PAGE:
Use pots and other containers to grow a wide variety of flowers and other plants. When lightweight pots and soils are used, moving plants to various parts of the garden becomes possible. Most plants require extra watering when confined to containers. Purchase pots and plants suitable for pot culture online, through mail order or from local gardening stores.
Privet hedge (Ligustrum obtusifolium) does well in containers because it is drought tolerant and requires little fertilizer. If left dry for too long, privet hedge will drop its leaves without dying. This gives gardeners ample time to remember to water it before the plant perishes. Use potted privet as movable hedging, trimmed into a topiary or tree form, or grow it in its natural bush state. Privet hedge prefers soils that have plenty of organic matter. A well-balanced fertilizer will promote lush growth and also the best flush of blooms possible. Prevent seedlings by removing spent blossoms.
Plant miniature roses in decorative pots for fragrant summer blossoms. Their small stature and tiny blooms make miniature roses popular container plants. Pinching fading blossoms promotes more flowers and bushier plants. Just like larger varieties, miniature roses need full sun to thrive. If they're being grown indoors, a grow light helps promote optimal growth. Miniature roses prefer moist soils that are rich in organic matter. Fertilize weekly for the best blooms.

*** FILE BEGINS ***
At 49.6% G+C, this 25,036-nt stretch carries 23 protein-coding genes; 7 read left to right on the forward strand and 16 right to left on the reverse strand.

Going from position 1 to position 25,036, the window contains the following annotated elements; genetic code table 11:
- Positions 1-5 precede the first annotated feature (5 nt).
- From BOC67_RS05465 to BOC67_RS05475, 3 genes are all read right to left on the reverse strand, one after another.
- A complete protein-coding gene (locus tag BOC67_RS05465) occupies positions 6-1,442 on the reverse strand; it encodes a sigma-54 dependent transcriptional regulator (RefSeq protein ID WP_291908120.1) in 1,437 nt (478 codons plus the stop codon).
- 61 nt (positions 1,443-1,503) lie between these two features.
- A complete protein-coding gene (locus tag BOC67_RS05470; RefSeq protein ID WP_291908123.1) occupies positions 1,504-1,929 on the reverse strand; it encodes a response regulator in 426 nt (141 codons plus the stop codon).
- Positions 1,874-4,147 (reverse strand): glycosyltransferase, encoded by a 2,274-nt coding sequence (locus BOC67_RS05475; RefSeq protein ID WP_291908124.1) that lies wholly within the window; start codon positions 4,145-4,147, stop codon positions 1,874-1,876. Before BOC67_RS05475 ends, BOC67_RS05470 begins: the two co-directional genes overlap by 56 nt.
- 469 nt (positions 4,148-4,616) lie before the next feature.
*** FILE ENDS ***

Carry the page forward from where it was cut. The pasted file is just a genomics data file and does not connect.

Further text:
Blue-eyed grass (Sisyrinchium angustifolium) has grass-like foliage and tiny, star-shaped blossoms that look good in planter pots. A member of the iris family, this species grows in neat clumps that are suitable for use as “hair” in tribal head pots, in long pots as border plants and in windowsill pots for a spot of purple-blue color. Blue-eyed grass prefers moist soils that are light enough for its roots to penetrate easily. It can, however, handle hard clay soils as well as nutrient-poor sandy growing conditions. Feed blue-eyed grass with a low nitrogen fertilizer once monthly to bi-monthly to promote blossoming. This plant reseeds itself readily, so deadhead it if you do not want seedlings.